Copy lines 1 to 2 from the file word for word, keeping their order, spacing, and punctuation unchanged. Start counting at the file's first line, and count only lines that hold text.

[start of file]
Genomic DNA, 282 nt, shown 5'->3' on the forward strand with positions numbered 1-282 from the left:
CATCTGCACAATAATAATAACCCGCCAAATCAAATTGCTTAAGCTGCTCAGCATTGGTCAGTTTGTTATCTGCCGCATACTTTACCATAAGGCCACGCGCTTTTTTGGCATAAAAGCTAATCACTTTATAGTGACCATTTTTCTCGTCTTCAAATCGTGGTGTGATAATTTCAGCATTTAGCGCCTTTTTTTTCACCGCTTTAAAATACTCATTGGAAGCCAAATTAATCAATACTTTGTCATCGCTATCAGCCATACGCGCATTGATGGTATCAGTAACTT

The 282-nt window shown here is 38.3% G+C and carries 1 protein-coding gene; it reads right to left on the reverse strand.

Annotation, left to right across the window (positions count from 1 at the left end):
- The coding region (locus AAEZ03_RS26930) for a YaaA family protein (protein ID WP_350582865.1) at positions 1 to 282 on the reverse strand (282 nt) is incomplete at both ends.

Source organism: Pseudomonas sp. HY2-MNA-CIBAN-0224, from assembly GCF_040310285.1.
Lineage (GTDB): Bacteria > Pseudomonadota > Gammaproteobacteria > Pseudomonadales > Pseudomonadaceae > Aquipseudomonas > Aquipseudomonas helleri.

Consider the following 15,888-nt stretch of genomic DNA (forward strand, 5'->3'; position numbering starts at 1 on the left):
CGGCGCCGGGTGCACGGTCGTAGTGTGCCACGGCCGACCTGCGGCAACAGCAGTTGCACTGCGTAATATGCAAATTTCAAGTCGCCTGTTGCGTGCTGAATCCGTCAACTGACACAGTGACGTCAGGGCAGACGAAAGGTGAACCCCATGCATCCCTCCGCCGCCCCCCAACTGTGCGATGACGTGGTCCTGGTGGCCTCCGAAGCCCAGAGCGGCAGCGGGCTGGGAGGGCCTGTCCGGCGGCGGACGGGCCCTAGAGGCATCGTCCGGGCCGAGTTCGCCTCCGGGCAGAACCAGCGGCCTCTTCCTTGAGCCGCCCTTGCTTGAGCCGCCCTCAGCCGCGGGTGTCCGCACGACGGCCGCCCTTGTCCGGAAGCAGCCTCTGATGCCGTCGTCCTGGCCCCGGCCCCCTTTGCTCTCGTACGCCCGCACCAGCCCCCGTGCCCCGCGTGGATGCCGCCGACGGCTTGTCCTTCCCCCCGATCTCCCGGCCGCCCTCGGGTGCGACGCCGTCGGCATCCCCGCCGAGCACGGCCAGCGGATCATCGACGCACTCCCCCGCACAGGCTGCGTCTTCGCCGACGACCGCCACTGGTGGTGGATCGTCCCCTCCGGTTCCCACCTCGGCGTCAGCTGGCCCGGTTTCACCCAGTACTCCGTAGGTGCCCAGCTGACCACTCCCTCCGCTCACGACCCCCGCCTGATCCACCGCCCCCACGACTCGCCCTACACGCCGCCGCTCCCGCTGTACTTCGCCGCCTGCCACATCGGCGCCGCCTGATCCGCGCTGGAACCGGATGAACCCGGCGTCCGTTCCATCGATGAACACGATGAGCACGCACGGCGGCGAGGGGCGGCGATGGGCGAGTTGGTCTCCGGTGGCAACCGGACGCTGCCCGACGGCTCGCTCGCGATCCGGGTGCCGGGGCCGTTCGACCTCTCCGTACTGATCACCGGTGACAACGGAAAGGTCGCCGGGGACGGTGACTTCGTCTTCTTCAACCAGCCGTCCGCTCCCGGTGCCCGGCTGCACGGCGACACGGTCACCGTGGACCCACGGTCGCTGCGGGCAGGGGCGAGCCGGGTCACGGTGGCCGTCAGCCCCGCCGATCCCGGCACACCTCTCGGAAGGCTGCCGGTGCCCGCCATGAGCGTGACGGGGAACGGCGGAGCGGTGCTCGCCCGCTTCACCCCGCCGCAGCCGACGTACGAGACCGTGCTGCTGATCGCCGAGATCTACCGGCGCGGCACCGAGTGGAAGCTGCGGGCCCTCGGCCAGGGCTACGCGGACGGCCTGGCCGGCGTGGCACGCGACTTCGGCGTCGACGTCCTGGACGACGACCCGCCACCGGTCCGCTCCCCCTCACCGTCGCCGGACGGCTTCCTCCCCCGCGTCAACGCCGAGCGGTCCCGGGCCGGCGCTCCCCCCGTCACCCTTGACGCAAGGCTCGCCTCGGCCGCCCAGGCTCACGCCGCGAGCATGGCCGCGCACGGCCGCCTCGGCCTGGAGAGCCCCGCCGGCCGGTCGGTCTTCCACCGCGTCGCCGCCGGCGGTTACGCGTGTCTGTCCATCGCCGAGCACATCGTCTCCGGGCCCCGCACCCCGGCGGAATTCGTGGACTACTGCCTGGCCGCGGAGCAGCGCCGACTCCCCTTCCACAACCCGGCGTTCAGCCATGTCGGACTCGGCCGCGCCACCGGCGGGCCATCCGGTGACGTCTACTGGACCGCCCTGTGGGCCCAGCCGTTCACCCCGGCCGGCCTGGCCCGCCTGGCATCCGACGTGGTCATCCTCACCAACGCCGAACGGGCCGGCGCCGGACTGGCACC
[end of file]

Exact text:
Genomic DNA, 282 nt, shown 5'->3' on the forward strand with positions numbered 1-282 from the left:
CATCTGCACAATAATAATAACCCGCCAAATCAAATTGCTTAAGCTGCTCAGCATTGGTCAGTTTGTTATCTGCCGCATACTTTACCATAAGGCCACGCGCTTTTTTGGCATAAAAGCTAATCACTTTATAGTGACCATTTTTCTCGTCTTCAAATCGTGGTGTGATAATTTCAGCATTTAGCGCCTTTTTTTTCACCGCTTTAAAATACTCATTGGAAGCCAAATTAATCAATACTTTGTCATCGCTATCAGCCATACGCGCATTGATGGTATCAGTAACTT